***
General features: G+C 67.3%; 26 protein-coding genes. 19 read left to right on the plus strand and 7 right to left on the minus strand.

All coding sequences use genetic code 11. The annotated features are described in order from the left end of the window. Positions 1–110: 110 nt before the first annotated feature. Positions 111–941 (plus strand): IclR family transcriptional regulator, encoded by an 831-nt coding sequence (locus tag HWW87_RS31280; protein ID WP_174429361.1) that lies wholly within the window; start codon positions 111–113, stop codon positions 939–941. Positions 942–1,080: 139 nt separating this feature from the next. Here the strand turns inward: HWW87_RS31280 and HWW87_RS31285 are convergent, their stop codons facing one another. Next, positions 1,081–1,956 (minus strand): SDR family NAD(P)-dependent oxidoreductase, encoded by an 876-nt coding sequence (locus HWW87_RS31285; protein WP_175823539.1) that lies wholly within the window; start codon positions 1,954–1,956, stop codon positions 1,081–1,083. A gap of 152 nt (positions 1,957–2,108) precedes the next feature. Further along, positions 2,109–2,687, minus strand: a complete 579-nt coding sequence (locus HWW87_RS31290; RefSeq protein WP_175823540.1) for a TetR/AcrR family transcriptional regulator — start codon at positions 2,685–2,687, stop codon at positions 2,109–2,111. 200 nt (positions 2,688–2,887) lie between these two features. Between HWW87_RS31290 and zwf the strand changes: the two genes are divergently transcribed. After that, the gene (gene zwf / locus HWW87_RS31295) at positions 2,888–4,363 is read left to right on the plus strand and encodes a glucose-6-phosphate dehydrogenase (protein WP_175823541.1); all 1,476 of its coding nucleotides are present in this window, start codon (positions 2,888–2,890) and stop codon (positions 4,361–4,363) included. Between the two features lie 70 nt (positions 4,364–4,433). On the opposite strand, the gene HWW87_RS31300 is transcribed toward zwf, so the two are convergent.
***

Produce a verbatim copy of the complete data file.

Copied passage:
General features: G+C 67.3%; 26 protein-coding genes. 19 read left to right on the plus strand and 7 right to left on the minus strand.

All coding sequences use genetic code 11. The annotated features are described in order from the left end of the window. Positions 1–110: 110 nt before the first annotated feature. Positions 111–941 (plus strand): IclR family transcriptional regulator, encoded by an 831-nt coding sequence (locus tag HWW87_RS31280; protein ID WP_174429361.1) that lies wholly within the window; start codon positions 111–113, stop codon positions 939–941. Positions 942–1,080: 139 nt separating this feature from the next. Here the strand turns inward: HWW87_RS31280 and HWW87_RS31285 are convergent, their stop codons facing one another. Next, positions 1,081–1,956 (minus strand): SDR family NAD(P)-dependent oxidoreductase, encoded by an 876-nt coding sequence (locus HWW87_RS31285; protein WP_175823539.1) that lies wholly within the window; start codon positions 1,954–1,956, stop codon positions 1,081–1,083. A gap of 152 nt (positions 1,957–2,108) precedes the next feature. Further along, positions 2,109–2,687, minus strand: a complete 579-nt coding sequence (locus HWW87_RS31290; RefSeq protein WP_175823540.1) for a TetR/AcrR family transcriptional regulator — start codon at positions 2,685–2,687, stop codon at positions 2,109–2,111. 200 nt (positions 2,688–2,887) lie between these two features. Between HWW87_RS31290 and zwf the strand changes: the two genes are divergently transcribed. After that, the gene (gene zwf / locus HWW87_RS31295) at positions 2,888–4,363 is read left to right on the plus strand and encodes a glucose-6-phosphate dehydrogenase (protein WP_175823541.1); all 1,476 of its coding nucleotides are present in this window, start codon (positions 2,888–2,890) and stop codon (positions 4,361–4,363) included. Between the two features lie 70 nt (positions 4,364–4,433). On the opposite strand, the gene HWW87_RS31300 is transcribed toward zwf, so the two are convergent.